up to 38,
on 26P's
best seen in far south Unfavorable: full Moon
May 6-7 Eta Aquarids η Aquarius comet 1P
55-var. 66 km/s fast,
brighter than
average meteors
Little lunar
interference; A
good night for

Viewing Tips: Find a decent location away from obstructive lights in night, especially avoid bluish-white lights that so impact your nightvision capabilities which you'll need to see the fainter meteors! The meteors are generally heaviest in the wee hours of the morning as then we'll be in front of the Earth as it plows it way through the debris trail. You'll want a clear and unobstructed view of the sky as you can find as the meteors will appear to travel across the entire sky. It is this is reason that an observatory, like FAU's, is a poor choice to go to observe a meteor shower, an even worse place would be a cave! Bring a lawn chair or blanket and a pillow, use bug spray, get comfortable and enjoy the view!

Additional details about meteors, showers or to REPORT your own fireball observations should be done via http://amsmeteors.org.

Solar System Planets:

Mercury is now in a prograde motion passing through Pisces. It is ahead of the Sun and will enter Aries the ram on Apr. the 5th, reach its greatest elongation on Apr. the 28th and THEN swoop back in retrograde to TRANSIT THE SUN on May the 9th. We plan to host an Open dome event for all to see this thirteen times a century event that morning. Please watch for announcements!

Venus appears to be doing something very interesting. Every morning at 6 am since Feb. 22nd until its upcoming conjunction with the Sun, Venus has been "hanging around" almost at the same altitude above the horizon, slowly moving northwards. Of course it is just the current angle of the ecliptic with respect to the horizon here and that the celestial sphere seems to be moving out from behind Venus, as it moves forward in its orbit, but it does look peculiar! Venus enters Pisces on Apr. the 2nd and will enter Cetus on the 11th of April and reenter Pisces on the 14th. Then it will continue on into Taurus on May the 1st. It will get harder and harder to see as we'll lose it in the solar glare for it is traveling around the Sun on the far side of the Solar System right now and will reach superior conjunction with the Sun on June the 6th. Afterwards, expect to see it on the flip side of the night in the evening skies.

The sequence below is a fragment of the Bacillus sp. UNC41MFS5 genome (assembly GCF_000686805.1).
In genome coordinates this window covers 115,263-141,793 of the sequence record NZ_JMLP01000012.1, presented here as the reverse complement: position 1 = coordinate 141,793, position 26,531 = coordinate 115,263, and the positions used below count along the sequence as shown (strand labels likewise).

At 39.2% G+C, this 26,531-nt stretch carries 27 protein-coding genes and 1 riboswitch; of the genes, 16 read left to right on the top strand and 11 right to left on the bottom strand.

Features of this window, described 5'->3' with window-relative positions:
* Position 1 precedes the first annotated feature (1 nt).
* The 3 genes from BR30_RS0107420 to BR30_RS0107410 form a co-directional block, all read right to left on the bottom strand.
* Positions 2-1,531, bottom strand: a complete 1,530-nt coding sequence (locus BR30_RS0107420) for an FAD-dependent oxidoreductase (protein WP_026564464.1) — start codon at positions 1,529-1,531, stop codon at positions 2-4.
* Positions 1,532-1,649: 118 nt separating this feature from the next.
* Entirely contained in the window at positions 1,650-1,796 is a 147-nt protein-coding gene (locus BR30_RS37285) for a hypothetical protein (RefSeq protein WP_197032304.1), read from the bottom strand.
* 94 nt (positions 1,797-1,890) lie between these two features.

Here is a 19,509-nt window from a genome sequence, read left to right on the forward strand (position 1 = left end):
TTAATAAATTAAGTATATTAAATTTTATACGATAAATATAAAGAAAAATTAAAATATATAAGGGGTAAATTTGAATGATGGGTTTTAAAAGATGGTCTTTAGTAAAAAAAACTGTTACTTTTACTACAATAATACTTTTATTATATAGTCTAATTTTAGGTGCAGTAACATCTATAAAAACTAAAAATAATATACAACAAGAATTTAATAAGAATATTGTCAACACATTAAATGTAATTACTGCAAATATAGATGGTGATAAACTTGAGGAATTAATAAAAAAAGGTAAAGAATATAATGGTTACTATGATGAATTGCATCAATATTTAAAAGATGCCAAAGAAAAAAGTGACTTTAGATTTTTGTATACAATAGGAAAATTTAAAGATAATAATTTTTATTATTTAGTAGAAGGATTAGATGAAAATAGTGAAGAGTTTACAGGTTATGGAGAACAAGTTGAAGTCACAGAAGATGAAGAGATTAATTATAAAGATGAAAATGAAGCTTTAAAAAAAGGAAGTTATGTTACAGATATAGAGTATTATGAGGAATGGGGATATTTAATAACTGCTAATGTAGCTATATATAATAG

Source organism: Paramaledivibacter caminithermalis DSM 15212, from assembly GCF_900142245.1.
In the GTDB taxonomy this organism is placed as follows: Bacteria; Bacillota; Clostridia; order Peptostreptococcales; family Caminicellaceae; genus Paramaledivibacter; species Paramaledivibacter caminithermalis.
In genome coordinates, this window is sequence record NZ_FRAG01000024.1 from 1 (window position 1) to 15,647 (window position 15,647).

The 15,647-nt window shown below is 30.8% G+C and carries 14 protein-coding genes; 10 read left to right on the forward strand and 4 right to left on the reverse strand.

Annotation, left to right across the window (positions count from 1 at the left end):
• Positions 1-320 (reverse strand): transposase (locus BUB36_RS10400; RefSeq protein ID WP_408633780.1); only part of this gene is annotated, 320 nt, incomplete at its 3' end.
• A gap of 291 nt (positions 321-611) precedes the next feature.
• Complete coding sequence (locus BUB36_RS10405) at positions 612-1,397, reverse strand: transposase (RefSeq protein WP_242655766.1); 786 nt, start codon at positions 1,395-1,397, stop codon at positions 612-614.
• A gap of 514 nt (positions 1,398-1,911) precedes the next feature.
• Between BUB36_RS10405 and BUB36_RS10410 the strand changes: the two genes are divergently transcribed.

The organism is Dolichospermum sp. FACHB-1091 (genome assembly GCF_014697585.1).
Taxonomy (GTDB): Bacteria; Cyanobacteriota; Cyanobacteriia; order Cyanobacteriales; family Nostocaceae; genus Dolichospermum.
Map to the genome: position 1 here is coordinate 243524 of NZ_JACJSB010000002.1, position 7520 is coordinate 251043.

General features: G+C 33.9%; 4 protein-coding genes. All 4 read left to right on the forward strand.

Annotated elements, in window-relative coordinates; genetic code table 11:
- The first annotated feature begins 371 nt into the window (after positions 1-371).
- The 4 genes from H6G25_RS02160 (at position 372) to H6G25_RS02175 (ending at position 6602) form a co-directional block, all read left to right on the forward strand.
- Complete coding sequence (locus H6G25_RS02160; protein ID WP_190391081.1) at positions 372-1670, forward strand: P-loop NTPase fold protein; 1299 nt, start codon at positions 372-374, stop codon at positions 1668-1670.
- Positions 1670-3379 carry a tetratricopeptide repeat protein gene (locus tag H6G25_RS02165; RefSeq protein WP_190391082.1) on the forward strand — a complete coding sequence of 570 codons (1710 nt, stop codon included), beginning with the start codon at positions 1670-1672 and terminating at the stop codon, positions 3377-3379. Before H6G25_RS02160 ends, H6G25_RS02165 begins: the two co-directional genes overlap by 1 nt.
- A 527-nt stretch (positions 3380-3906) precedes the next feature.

Mars can currently be found in Scopius and will enter Ophiuchus on April 3rd. By the 17th of April, it will start its retrograde as it heads toward its opposition to the Sun on May 22nd.

Jupiter is moving in retrograde south of Leo the lion. On July the 4th, it will be visited by a new planetary probe, NASA's Juno spacecraft! More information about Juno can be found at its homepage of www.missionjuno.swri.edu/. This mission has the potential to rewrite our understanding of the solar system's planetary formation! Stay tuned!

Saturn currently is in retrograde in Ophiuchus. It will reach its opposition to the Sun on June 3rd.

Uranus is advancing through Pisces and will appear with the fish until Apr. 28th, 2018. We'll lose it in the solar glare by the end of March. It will reach solar conjunction on Apr. 9th, so we should not expect to see it on the flip side of the night until the third full week of April in the morning skies.

Neptune is just over 1.5° away from λ Aquarii appearing in the morning skies. On March 20th, Venus with swing past it at about 0.5° away from it. It will reside in Aquarius until 2022.

dwarf planet Pluto is retrograde and appears in the bowl of the teaspoon asterism, about 26 arcminutes west of Albaldah, where the teaspoon bowl attaches to its handle. As can be expected, it's apparent magnitude is a very dim mv = 14.25 as it is on the far side of the solar system, so you will need a big telescope to see it.

Can You Identify This Image?

The image at the right shows locations of:

  1. southeast U.S. cities seen at night from space.
  2. inefficiently used energy resources and tax dollars continuously squandered by local city planners.
  3. local populations who are losing their humbling sense of wonder and awe of the night sky's majesty.
  4. increased, widespread disruptions to the local natural environment.
  5. projected increases of health problems in the local populations.
  6. all of the above.
Lights at night in Florida, Dec. 2010, taken by Exp. 26 on the ISS.
Image Credit: NASA, ISS Expedition 26, Dec. 2010.

Department of Physics
Florida Atlantic University
Boca Raton, Florida
E-mail: vandernoot at sci dot fau dot edu
Phone: 561 297 STAR (7827)